The UK Government last week opened applications for the Turing Scheme, the UK’s new study and work abroad programme, which launched last year. The Turing Scheme will provide funding to schools, colleges, and universities to allow students to study and work across the globe. The scheme is open to higher education providers, further education and vocational training providers, and schools, with learners as young as four years old able to take part.
The scheme, which is backed by £110 million for its first year of operation, will replace the Erasmus+ scheme with an increased focus on global rather than EU-only travel. Through the scheme, the UK Government aims to improve social mobility by targeting students from disadvantaged backgrounds and areas where students did not normally benefit from Erasmus+. From the scheme, the UK Government also hopes to foster closer international relations through cultural exchange and learning.
The funding provided will differ depending on an individual’s age, type of placement and the location of the placement. However, as an example, university students from disadvantaged backgrounds will receive a maximum of £490 per month towards living costs, as well as additional funding for travel and for the offsetting of costs such as visas and insurance.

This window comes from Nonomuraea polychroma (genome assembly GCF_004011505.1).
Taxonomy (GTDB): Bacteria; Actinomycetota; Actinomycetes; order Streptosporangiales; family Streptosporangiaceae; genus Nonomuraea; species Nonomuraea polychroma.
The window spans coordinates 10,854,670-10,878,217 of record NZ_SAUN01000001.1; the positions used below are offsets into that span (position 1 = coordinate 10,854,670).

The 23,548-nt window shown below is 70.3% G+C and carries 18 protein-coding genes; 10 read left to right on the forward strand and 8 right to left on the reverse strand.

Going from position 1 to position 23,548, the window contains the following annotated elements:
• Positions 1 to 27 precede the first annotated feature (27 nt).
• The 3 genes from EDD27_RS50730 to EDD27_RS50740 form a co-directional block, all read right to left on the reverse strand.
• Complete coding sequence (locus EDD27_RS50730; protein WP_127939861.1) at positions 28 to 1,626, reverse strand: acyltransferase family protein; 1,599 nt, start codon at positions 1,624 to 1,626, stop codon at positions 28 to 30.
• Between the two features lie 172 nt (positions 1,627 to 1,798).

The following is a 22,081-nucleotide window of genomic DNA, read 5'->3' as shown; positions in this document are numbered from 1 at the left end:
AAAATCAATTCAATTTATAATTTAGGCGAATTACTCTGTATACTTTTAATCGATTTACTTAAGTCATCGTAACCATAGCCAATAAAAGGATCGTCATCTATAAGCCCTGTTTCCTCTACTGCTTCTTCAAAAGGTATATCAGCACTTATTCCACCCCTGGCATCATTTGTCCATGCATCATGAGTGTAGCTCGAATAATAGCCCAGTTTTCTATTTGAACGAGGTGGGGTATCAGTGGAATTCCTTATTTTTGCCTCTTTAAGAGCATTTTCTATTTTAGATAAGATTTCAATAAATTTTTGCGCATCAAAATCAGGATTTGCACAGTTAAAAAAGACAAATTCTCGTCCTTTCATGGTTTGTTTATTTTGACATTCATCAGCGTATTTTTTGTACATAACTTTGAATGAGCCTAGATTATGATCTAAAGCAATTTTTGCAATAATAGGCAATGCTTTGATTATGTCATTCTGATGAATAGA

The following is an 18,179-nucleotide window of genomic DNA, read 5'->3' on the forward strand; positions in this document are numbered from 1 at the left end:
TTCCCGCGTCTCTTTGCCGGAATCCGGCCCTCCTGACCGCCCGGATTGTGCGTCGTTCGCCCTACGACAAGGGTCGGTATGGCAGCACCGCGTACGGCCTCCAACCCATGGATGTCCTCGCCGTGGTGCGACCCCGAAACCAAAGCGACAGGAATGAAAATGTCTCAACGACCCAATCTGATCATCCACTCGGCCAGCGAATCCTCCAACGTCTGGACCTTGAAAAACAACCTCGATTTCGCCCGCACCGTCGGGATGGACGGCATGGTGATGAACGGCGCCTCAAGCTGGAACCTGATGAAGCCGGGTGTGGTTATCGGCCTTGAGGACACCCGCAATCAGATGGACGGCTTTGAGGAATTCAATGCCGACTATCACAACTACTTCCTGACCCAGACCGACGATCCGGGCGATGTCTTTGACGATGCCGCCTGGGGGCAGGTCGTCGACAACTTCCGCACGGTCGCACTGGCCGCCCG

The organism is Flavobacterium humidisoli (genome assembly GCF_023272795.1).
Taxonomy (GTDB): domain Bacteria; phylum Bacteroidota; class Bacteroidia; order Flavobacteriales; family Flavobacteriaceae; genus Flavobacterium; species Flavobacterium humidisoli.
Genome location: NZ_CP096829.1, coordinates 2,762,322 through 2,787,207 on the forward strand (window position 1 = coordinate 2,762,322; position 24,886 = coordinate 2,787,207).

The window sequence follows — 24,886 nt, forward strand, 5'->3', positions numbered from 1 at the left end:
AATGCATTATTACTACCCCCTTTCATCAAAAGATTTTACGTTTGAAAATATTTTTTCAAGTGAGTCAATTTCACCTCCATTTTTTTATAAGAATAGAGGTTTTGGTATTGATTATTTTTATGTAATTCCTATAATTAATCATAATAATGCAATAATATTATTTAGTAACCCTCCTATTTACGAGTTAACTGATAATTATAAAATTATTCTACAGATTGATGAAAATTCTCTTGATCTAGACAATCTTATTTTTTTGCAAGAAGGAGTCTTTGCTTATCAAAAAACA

This is really welcome news and the Turing Scheme represents a truly global opportunity. Importantly, the scheme represents a very exciting opportunity for individuals from across Wrexham to take part in study and work abroad; whether you are a student at Glyndwr University, taking part in further education scheme at Coleg Cambria or are a younger learner at one of the many primary or secondary schools across the town, you will have the opportunity to make the most of this new funding.
I would urge any interested education establishments to come forward and submit an application and, as ever, my email will always be open to provide assistance for any establishment in Wrexham that is interested in knowing more.